By Chris dos Santos
17th March 2019

After 29 years in production hell, Terry Gilliam's ('The Brothers Grimm', 'Brazil') 'The Man Who Killed Don Quixote' is finally here... and that's about the most interesting thing to say about it. Tony Grisoni (Adam Driver, 'Star Wars: The Last Jedi', 'BlacKkKlansman') is an advertising executive struggling with the production of a new commercial that happens to be filming in the same place he filmed his award-winning student film 'The Man Who Killed Don Quixote'. Throughout these struggles, Grisoni is lead on a journey through rural Spain where he meets the actor who played Quixote (Jonathan Pryce, 'The Wife', 'Tomorrow Never Dies') in the original film - only now he fully believes he is the man himself and mistakes Tony for Quixote's squire. The rest of the supporting cast is rounded out by Stellan Skarsgård ('Thor', 'Mamma Mia! Here We Go Again') and Olga Kurylenko ('Quantum of Solace', 'Johnny English Strikes Again').


First off, the positives - Adam Driver is incredible, and while I have seen him do comedy before he was so alive in this, his energy was so high and made a dull film very enjoyable. He is very emotive and I was really enjoying his performance, would love to see it used in a better film. Outside of Driver, the cinematography is really good, once again done by frequent Gilliam collaborator Nicola Pecorini ('The Imaginarium of Doctor Parnassus', 'The Zero Theorem'). Rural Spain looks beautiful, and there is a lot of creative uses of wide shots throughout the film.

Now everything else. It's not that this is bad film, it's just extremely forgettable and uncaptivating, and the two-plus hour run time does not help this. Everything just needed to move faster, be a little weirder, and a little tighter. As it is, the film is just an empty shell. There is a moment where Quixote sees pieces of hanging meat with eyes on it - a weird image, yet nothing else in the film is quite that weird, and it adds nothing to the film; it just gives the audience a confused look of their faces. The film plays with space and time, so we are never really sure if Tony Grisoni is reliving a memory, has time-travelled back to Quixote's time, or is dreaming. While on paper that sounds fun and interesting, the film isn't really sure what to do with that, and you never feel the need to piece it all together. It's a less thought-out 'The Imaginarium of Doctor Parnassus'.

After 29 years in production hell, Terry Gilliam's 'The Man Who Killed Don Quixote' is finally here... and that's about the most interesting thing to say about it.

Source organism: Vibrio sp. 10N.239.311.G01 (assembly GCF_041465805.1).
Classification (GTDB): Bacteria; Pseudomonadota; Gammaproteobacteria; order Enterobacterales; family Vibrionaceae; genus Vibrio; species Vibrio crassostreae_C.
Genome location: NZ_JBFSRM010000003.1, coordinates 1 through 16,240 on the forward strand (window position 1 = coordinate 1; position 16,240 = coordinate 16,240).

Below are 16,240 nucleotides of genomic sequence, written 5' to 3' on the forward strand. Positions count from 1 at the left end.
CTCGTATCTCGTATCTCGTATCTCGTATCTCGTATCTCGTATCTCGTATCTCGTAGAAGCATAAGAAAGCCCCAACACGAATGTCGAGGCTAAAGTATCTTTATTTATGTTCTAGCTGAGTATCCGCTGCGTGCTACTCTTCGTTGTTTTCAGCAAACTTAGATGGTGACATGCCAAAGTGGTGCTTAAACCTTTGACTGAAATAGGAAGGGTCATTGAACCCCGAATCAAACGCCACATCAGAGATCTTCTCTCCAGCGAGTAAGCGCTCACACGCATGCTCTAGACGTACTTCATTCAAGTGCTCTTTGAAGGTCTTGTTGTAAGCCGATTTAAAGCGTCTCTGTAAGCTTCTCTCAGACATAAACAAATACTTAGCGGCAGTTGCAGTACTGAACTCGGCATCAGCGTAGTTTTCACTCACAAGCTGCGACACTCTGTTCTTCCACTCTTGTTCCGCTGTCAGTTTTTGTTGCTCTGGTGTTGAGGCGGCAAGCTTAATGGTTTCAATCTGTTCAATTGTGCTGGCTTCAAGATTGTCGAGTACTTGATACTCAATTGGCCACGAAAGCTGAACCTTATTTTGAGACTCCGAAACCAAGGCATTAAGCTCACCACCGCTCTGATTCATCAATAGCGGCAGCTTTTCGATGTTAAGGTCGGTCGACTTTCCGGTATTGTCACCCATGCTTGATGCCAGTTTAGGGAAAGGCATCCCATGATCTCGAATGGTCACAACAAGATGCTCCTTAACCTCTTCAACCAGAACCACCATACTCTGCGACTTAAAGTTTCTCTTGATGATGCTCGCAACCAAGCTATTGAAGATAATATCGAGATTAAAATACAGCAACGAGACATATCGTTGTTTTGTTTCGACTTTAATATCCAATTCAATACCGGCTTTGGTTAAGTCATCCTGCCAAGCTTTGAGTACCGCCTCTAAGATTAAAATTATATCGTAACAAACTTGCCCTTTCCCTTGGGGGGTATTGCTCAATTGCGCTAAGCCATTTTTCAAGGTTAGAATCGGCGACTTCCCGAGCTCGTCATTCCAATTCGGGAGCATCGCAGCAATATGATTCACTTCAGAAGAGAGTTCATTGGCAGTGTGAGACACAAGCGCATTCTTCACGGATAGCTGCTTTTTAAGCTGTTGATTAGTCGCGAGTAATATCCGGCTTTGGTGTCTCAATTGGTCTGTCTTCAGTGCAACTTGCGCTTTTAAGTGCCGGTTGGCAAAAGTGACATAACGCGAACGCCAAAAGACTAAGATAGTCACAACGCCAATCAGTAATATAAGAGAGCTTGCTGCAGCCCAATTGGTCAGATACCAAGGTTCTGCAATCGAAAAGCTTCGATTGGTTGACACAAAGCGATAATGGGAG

You can tell Gilliam is going for a whole "life imitates art" kind of message about how directors get wrapped up in the work and all that metatextuality. But it never really fulfils that message; it's very surface level. For me, Terry Gilliam has never wowed me. He always gets a great cast and some fascinating ideas, but unfortunately 'The Man who Killed Don Quixote' is another one of his films that is half-baked.

The most interesting thing about the film is the history surrounding it. Starting production in 1989, it's one of the most infamous examples of development hell. Robin Williams ('Aladdin', 'Jumanji'), Johnny Deep ('Fantastic Beasts: The Crimes of Grindelwald', 'Murder on the Orient Express'), Ewan McGregor ('Beauty and the Beast', 'Christopher Robin') and Jack O'Connell ('Unbroken', ''71') where all cast in Driver's role at one time, and it wasn't until 2017 that the version we have here started filming a whopping 28 years after production began. In 2000, a version began filming with Depp but due to flooding and Depp's busy schedule, the production fell through. It was documented in the 2002 documentary 'Lost in La Mancha' (originally intended to be a behind the scenes film) with a follow-up due out this year titled 'He Dreamed of Giants', which fills in the blanks between that production and the final product. They both sound more interesting than the film itself.

Gilliam has reinvented history and iconic characters from the past before, but 'The Man who Killed Don Quixote' isn't worth the 29-year wait. While Adam Driver shines, the rest on the film needs another polish.

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